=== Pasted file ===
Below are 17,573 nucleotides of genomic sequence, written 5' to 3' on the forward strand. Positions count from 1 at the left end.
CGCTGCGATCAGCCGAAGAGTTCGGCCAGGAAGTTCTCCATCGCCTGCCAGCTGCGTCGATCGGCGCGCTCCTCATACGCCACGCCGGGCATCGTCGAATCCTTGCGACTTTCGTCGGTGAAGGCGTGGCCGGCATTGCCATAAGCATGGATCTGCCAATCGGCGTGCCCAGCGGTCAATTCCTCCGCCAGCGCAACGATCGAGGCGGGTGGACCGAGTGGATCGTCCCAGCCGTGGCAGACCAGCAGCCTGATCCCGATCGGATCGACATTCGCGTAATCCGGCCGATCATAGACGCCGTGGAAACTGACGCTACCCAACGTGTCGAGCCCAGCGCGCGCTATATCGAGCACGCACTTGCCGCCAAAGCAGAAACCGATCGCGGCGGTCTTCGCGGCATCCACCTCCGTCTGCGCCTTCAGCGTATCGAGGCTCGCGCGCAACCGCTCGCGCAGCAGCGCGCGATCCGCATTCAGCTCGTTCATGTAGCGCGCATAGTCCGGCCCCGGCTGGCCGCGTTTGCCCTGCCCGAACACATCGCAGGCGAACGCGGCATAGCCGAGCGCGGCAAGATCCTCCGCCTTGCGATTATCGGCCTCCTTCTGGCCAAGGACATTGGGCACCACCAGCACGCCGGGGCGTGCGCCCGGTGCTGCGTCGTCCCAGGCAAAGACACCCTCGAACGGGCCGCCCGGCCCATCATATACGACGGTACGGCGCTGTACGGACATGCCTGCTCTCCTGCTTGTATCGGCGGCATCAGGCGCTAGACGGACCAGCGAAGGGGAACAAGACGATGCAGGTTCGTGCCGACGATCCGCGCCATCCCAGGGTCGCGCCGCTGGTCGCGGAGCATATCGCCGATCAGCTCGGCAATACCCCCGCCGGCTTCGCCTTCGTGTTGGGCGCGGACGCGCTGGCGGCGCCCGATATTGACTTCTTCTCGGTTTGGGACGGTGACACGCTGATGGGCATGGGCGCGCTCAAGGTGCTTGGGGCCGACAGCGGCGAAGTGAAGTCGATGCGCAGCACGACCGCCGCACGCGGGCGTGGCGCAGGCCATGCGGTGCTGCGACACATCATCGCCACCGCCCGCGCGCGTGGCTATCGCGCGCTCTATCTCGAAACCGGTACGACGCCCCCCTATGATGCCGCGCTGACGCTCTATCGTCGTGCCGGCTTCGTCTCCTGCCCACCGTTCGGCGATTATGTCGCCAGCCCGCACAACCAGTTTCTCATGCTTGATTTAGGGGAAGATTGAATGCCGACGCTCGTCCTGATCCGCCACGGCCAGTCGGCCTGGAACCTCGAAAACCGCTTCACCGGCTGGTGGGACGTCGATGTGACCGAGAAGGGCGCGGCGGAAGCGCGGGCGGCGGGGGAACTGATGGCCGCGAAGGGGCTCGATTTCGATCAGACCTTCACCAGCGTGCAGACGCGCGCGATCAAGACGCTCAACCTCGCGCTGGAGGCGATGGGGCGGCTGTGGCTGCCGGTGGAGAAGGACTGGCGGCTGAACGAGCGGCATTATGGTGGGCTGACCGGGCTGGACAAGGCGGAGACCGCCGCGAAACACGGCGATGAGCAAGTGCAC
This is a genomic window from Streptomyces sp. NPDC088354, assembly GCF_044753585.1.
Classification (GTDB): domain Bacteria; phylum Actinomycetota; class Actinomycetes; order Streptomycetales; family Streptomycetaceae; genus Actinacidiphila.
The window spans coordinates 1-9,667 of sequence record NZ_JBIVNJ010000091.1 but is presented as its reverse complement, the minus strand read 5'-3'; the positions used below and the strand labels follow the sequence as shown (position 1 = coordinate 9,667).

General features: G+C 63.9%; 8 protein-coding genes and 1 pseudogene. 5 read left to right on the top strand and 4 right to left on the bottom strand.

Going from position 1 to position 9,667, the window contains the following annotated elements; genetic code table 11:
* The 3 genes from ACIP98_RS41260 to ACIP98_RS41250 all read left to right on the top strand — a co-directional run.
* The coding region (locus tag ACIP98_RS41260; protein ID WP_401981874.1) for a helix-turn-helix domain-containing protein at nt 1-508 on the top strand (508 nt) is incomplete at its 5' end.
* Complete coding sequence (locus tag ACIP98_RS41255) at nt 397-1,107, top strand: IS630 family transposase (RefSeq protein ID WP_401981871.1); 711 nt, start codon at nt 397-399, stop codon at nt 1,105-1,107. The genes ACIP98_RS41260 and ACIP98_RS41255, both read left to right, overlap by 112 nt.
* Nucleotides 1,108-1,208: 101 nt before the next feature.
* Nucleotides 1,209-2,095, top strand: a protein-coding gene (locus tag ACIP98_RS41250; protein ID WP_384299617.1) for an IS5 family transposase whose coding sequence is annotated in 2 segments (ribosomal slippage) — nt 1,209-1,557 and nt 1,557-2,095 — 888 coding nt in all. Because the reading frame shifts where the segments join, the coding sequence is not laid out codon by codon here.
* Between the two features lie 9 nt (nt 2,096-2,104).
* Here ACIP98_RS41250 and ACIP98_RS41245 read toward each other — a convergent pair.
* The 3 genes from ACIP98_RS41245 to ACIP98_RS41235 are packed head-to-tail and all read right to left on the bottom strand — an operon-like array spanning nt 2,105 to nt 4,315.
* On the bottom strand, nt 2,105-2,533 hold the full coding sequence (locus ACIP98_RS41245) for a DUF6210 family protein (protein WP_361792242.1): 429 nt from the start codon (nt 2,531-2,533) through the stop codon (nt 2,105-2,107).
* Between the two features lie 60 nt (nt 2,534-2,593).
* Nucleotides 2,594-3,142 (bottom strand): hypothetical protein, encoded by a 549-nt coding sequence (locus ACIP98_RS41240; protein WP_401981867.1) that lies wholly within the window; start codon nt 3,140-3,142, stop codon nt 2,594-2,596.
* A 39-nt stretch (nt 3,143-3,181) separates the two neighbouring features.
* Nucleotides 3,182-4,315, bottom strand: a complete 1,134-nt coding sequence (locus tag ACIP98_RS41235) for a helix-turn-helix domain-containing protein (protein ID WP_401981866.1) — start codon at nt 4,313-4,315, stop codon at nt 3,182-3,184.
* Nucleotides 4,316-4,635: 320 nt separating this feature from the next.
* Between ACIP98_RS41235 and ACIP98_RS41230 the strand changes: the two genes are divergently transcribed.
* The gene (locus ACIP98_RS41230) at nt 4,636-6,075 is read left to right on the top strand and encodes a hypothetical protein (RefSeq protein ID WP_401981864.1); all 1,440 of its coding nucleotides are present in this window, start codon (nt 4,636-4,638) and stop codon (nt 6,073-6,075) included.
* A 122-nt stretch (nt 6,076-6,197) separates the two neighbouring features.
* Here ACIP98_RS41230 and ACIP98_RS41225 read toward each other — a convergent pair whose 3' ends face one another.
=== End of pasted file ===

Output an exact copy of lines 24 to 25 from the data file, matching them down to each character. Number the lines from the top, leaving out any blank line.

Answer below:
* A 122-nt stretch (nt 6,076-6,197) separates the two neighbouring features.
* Here ACIP98_RS41230 and ACIP98_RS41225 read toward each other — a convergent pair whose 3' ends face one another.